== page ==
News fodder is dangerous

By Andy Christian Castillo

First, I love what America stands for, and, to me, the flag represents that. I’ve saluted the flag, folded it at twilight as taps played, then raised it at dawn to revelry, and helped fellow Airmen display it during funerals. Today, I prominently display it in my own house and view it as a symbol of democracy and freedom. The flag is important to me, but I understand it doesn’t mean the same to everyone.

When students from Hampshire College burned the school’s flag on Veterans Day, I thought it was in bad taste. However, to each their own. I’m not angry; disappointed? Yes. Angry? No. Burn all the flags you want, it’s nothing more than a statement, and I get it: a lot of taxpaying Americans don’t think the country represents them as individuals well.

I can’t blame them: racism is rampant in our country today, homosexuality is hated and anger drives everything. To those that feel like that, the flag is a symbol of a Nationalistic government that oppresses its people, and has from the start. That’s true: look at Standing Rock today; compare that instance to how the nation was started, and the massacres of Native Americans and enslaved Africans over the next 200 or so years.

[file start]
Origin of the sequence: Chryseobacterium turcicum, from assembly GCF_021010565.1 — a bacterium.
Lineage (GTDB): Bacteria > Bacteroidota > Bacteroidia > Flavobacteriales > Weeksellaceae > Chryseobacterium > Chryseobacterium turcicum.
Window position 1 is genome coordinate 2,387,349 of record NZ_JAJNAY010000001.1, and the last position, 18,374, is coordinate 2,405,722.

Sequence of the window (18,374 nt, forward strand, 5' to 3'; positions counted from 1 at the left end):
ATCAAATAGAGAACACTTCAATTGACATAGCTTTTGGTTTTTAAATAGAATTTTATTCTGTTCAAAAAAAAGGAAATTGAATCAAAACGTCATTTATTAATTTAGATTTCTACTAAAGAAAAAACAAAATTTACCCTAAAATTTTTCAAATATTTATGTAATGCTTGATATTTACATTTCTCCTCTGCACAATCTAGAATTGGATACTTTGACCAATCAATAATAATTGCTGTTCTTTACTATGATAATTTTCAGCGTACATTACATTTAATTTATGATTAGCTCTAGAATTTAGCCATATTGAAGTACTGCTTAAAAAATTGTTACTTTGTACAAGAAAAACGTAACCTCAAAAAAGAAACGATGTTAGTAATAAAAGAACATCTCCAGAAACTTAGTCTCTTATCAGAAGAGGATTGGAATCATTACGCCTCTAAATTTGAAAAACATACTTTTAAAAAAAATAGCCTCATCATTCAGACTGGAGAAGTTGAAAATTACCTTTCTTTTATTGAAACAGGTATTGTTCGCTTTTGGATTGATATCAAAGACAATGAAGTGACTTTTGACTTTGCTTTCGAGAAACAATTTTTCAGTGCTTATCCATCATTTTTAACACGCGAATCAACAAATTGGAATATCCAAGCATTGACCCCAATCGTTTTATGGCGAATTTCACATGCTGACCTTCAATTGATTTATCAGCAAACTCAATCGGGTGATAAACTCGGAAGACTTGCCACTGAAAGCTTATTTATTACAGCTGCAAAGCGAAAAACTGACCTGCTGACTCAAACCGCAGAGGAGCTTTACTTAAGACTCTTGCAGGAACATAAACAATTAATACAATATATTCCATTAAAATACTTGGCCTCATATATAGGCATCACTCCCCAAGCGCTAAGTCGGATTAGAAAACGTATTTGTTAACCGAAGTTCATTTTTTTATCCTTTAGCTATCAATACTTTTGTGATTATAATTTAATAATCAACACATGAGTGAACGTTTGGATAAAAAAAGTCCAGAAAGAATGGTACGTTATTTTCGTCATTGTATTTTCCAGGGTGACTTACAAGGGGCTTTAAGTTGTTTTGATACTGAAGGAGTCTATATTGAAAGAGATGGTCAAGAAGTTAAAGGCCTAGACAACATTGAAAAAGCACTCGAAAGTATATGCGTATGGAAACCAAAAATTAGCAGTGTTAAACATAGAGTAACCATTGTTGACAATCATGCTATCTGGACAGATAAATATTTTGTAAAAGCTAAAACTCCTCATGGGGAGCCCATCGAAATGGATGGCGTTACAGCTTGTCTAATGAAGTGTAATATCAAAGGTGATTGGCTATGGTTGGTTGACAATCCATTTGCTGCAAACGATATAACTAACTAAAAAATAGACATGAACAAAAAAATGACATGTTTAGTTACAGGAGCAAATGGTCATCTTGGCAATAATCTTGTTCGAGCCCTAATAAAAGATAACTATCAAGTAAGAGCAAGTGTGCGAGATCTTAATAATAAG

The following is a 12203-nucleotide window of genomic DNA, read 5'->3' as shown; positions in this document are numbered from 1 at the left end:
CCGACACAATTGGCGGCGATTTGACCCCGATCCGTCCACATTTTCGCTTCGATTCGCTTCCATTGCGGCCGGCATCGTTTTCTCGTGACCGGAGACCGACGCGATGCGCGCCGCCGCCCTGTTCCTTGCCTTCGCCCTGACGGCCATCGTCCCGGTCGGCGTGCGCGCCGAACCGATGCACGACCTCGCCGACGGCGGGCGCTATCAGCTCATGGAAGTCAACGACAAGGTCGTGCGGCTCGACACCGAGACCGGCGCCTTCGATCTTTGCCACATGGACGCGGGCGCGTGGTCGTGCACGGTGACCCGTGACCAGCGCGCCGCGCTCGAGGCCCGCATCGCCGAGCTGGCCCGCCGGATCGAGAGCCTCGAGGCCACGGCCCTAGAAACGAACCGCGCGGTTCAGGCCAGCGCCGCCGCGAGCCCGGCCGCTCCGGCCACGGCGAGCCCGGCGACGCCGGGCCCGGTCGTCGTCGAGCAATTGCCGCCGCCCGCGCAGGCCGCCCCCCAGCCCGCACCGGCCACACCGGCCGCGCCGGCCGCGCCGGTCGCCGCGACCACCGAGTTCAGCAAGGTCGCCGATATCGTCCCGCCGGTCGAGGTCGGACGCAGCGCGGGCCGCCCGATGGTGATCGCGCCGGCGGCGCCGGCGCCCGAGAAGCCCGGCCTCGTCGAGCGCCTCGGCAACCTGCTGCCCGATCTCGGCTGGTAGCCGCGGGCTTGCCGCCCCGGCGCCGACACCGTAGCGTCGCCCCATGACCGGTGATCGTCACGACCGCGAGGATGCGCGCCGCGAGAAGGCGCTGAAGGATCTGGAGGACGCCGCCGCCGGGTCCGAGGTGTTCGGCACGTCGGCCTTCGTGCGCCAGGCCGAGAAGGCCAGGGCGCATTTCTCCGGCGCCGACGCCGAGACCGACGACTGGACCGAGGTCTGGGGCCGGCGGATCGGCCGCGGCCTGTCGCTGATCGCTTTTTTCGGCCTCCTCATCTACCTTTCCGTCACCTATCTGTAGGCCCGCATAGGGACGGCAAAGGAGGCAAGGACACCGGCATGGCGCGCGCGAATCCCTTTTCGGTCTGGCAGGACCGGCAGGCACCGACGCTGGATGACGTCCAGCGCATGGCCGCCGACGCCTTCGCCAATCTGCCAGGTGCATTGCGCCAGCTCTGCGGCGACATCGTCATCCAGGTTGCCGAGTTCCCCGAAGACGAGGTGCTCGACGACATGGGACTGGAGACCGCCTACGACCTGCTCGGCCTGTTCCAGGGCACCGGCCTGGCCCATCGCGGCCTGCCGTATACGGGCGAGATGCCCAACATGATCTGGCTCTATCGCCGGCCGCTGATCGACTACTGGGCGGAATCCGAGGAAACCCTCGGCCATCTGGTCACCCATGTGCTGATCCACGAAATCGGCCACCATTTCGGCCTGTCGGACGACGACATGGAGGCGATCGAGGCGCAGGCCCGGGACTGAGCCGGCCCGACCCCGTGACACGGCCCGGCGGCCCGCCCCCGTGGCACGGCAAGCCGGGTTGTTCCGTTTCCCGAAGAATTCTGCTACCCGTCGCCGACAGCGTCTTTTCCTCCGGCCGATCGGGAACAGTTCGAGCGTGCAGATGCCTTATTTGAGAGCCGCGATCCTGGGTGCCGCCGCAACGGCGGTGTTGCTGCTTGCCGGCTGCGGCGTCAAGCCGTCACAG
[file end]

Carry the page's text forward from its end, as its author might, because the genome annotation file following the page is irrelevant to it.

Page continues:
Yeah, America is pretty messed up, and was founded on bloody ground.

Different ways to view the flag

On the other hand, America represents freedom to many. At the core, its ideals and values are pure and unmarred: all men and women are created equal; can pursue happiness, etc. Also, it’s a symbol of Democracy which is the greatest form of human government on earth; and, as proven, a peaceful way for those that disagree to coexist.

Just as the flag, to some, represents Nationalism and Imperialism forced onto other countries, it also represents those that have died a honorable death in defense of those freedoms outlined above. The red white and blue colors cover a broad spectrum of belief and opinions — after all, that’s what being American is all about: diversity.

When the school removed its flag to promote discussion among students, and give them a chance to be upset, the nation exploded into uproar: a rabid anger was tapped that’s been boiling in the nation since the start of the presidential race. People on both sides of the political divide are angry.

To those Patriotic folks who bleed red, white and blue, the nation has become a disunited motley crew of pansies; jobs have departed, the economy slowed, and America seems to be sliding down the food chain. There was a time when America was strong, post-WWII is usually the time-period many point to, but it’s not anymore. As remedy, the younger generation needs to suck it up, get a dose of reality, shut up and get with the program (those are some comments I’ve heard). For these folks, patriotism needs to come back in order for the nation to be unified once again.

For many Democrats, who lean toward more liberal perspectives, the nation seems to be falling into a pit of hatred bubbling with racism, sexism, and every other ism there is; many people are trampled, and have been trampled in the past, by ‘the American identity.’ For those folks, there’s a lot of pain and the future is terrifying (those are the perspectives I’ve seen). For these folks, unity and acceptance of all people needs to happen before patriotism can occur.